By Chris Zumani Zimba
As the two lead opposition camps are claiming premature electoral victory in DR Congo by contending that Kabila’s choice candidate, Shadary is headed for sure defeat, the Kabila government has decided to shut down internet across the country by targeting services like WhatsApp, Facebook, YouTube, and Skype to be temporally dysfunctional in order to hamper communication among political protesters while the national election commission (CENI), an electoral administration body for DR Congo continue to count the votes. CENI is likely to announce the winner of the chaotic and violent presidential elections on Tuesday or Wednesday. The election is a first-past-the-post system with no run-off.
Pierre Lumbi, the campaign manager to opposition candidate Martin Fayulu, said in a statement posted on Twitter that Fayulu was winning after more than a third of votes had been counted. “The polls are clear: they put…Martin Fayulu easily in the lead,” he said.
Vital Kamerhe, the campaign manager to another opposition candidate, Felix Tshisekedi, said earlier that initial counting showed Tshisekedi and Fayulu neck-and-neck in the lead, both with more than 40 percent of the vote. He said the ruling coalition candidate, Emmanuel Ramazani Shadary, who is backed by Kabila, had only about 13 percent, although a significant part of the vote remained to be tabulated.
However, Shadary’s campaign team said their candidate is headed for victory. “For us, victory is certain,” Nehemie Mwilanya, Kabila’s chief of staff and a member of Shadary’s campaign, told a news conference on Monday morning, without providing figures. Shadary’s campaign said it has collected about 30 percent of the results but will not release any results before the national election commission (CENI) announce.
Quartz Africa reports that an internet shutdown across the Democratic Republic of the Congo is heightening fears of electoral fraud in a presidential election already marred by delays and violence.
Internet connectivity in the vast central African state was already disrupted before voters headed to polls on Dec. 30, according to advocacy group NetBlocks, which maps internet freedom globally. A full blackout was also experienced in major cities, including the capital Kinshasa, after results started trickling in on Monday (Dec. 31), with outages impacting mobile and fixed-line connections.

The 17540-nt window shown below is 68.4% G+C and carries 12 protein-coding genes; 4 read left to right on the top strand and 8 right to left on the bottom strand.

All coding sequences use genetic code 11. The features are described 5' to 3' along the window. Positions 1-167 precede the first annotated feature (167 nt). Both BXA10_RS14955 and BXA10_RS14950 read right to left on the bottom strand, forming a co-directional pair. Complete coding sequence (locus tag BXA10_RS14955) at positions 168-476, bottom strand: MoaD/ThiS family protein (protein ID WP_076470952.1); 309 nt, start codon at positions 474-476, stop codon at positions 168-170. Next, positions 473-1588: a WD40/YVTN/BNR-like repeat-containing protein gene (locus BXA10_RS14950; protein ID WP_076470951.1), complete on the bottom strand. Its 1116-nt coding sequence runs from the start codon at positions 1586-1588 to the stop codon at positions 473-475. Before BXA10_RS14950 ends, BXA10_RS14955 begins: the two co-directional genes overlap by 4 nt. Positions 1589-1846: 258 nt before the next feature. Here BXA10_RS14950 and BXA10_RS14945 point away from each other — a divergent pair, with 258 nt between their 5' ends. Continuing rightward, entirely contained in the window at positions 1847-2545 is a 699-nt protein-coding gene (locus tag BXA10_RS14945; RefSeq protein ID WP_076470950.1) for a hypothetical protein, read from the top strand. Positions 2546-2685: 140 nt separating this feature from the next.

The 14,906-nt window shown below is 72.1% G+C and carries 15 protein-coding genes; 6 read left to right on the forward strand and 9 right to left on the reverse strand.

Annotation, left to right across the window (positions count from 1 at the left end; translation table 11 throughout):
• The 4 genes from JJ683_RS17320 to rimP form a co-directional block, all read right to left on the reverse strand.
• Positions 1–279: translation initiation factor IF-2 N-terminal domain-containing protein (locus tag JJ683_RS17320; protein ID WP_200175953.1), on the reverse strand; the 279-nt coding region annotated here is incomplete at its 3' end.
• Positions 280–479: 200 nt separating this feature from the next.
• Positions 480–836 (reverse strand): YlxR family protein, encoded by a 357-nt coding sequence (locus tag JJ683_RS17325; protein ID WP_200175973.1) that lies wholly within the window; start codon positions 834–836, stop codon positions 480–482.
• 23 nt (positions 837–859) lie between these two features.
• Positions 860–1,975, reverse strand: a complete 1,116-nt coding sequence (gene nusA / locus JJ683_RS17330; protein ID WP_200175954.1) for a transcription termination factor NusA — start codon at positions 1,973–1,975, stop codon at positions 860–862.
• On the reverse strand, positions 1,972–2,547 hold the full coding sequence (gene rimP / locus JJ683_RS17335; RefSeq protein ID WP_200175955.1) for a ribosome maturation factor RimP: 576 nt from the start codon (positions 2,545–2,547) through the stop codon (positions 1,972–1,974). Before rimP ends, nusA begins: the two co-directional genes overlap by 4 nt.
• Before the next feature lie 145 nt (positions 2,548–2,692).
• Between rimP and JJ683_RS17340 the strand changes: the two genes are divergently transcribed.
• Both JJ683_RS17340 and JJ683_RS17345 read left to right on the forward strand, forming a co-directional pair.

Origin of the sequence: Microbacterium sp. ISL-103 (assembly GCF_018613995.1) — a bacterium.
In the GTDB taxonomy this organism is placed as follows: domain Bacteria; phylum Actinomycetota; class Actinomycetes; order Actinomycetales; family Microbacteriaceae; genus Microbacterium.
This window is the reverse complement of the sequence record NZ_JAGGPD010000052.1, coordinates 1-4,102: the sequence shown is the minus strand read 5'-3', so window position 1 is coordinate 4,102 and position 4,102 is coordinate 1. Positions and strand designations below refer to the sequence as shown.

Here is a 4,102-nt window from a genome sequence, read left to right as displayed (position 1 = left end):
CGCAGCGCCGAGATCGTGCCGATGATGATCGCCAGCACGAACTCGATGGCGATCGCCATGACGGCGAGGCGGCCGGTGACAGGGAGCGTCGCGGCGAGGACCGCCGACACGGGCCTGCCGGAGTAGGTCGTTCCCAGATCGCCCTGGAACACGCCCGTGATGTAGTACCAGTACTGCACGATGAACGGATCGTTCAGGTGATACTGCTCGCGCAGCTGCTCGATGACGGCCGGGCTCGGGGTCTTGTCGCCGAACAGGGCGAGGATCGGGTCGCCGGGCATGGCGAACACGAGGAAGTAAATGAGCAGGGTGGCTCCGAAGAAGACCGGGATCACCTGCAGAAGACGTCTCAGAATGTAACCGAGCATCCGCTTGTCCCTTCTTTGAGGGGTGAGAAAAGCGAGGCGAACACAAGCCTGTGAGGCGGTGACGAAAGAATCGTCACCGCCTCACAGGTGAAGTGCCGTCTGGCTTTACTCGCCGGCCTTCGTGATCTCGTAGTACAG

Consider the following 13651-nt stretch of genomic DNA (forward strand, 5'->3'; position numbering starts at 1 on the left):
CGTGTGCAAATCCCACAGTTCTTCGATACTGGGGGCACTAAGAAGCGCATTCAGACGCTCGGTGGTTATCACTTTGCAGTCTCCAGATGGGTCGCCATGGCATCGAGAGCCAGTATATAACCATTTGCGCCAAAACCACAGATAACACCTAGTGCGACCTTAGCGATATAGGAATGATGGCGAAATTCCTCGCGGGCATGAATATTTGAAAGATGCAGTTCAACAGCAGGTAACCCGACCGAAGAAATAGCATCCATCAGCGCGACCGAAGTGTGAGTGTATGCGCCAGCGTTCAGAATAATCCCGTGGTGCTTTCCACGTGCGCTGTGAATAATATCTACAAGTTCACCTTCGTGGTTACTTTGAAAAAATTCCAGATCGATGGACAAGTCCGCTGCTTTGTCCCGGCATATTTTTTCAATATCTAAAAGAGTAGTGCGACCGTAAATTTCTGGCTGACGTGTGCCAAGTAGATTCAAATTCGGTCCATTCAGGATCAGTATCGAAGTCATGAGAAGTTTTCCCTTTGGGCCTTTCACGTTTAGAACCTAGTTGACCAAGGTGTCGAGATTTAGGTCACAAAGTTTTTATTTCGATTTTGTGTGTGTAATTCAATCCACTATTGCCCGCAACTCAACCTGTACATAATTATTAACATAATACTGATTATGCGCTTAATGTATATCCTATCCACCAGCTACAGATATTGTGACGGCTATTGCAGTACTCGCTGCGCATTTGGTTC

The success of these elections, already delayed for two years, is crucial for the mineral-rich state, given that president Joseph Kabila is stepping down after 17 years in power. Assassinations and coups have prevented the DRC from having a peaceful transfer of power since gaining its independence from Belgium in 1960.
But the polls were marred by logistical challenges, insecurity, and fake news. An estimated one million voters in opposition stronghold areas won’t be able to vote until March—after the new president’s inauguration—a decision the government pinned on the worst Ebola outbreak in the nation’s history.
Internet provider Global and telecom operator Vodacom told the AFP that they had cut web access on government orders. The government said they were enforcing the restrictions to prevent the circulation of fake results online, and to avert “chaos” and a “popular uprising.” Officials have said the blackout would last until the publication of preliminary results on Jan. 6; final results aren’t expected until Jan. 15. NetBlocks noted the interruption to connectivity wasn’t centralized and was being carried “at the discretion of commercial operators.”
Shutting the internet during this crucial transitional moment doesn’t bode well for the tenability of the election, nor solve the problem of misinformation online, Internet Sans Frontières executive director Julie Owono says.
“Past experiences in Mali, Republic of Congo, and Equatorial Guinea have proved that internet disruptions during elections are clear signs of irregularities. These events must be taken seriously into account by election monitoring missions in their final assessment of the vote.”
The state has resorted to cutting off internet access to its over 83 million people as anti-Kabila sentiment has risen in recent years. Authorities have also targeted services like WhatsApp, Facebook, YouTube, and Skype in order to hamper communication among protesters, while allowing businesses like banks to operate. Rights groups have pointed to a 2002 law that confers a broad mandate on the government to take charge of communication facilities in the interest of national security.
Chris Zumani Zimba is a prolific Political Scientist, Analyst, Author, Blogger, PhD Scholar, Researcher and Consultant. Besides being the CEO and Managing Consultant at Chrizzima Democracy University (CDU) in Zambia, he analyses African politics weekly on Voice of the Cape Town, South Africa every Wednesday at 16:45hours CAT. So far, he has authored more than 10 political and academic books as well as published over 100 well researched articles.